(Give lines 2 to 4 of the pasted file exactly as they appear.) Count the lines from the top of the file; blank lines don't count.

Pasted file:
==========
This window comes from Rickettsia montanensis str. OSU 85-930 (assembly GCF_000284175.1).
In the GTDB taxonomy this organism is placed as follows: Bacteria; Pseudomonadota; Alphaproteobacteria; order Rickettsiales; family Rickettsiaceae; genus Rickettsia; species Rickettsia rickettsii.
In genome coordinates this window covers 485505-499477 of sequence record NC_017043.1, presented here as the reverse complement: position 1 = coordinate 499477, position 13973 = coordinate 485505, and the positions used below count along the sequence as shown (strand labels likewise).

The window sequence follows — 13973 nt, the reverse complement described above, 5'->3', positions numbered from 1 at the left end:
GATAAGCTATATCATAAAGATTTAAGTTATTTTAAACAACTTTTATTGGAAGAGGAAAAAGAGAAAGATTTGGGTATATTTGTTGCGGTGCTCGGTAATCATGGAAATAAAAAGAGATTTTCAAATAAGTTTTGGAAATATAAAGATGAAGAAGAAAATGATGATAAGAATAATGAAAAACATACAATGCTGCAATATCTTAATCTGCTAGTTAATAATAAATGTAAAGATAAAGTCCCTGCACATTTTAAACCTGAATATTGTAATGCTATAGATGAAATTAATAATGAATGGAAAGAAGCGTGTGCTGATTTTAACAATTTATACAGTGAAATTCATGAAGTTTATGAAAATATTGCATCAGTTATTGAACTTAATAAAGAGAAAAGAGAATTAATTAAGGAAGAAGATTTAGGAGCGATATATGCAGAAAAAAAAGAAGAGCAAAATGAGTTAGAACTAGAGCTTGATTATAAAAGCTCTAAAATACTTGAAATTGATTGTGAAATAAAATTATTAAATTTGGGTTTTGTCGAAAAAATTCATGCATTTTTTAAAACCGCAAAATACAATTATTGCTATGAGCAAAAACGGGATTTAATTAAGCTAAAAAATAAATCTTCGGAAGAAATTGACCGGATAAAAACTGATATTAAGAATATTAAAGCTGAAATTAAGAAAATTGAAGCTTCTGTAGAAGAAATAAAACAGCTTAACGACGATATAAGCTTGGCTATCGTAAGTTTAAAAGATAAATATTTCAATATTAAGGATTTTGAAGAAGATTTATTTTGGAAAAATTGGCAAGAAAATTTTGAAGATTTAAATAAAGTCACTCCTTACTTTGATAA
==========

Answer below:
In the GTDB taxonomy this organism is placed as follows: Bacteria; Pseudomonadota; Alphaproteobacteria; order Rickettsiales; family Rickettsiaceae; genus Rickettsia; species Rickettsia rickettsii.
In genome coordinates this window covers 485505-499477 of sequence record NC_017043.1, presented here as the reverse complement: position 1 = coordinate 499477, position 13973 = coordinate 485505, and the positions used below count along the sequence as shown (strand labels likewise).

The window sequence follows — 13973 nt, the reverse complement described above, 5'->3', positions numbered from 1 at the left end: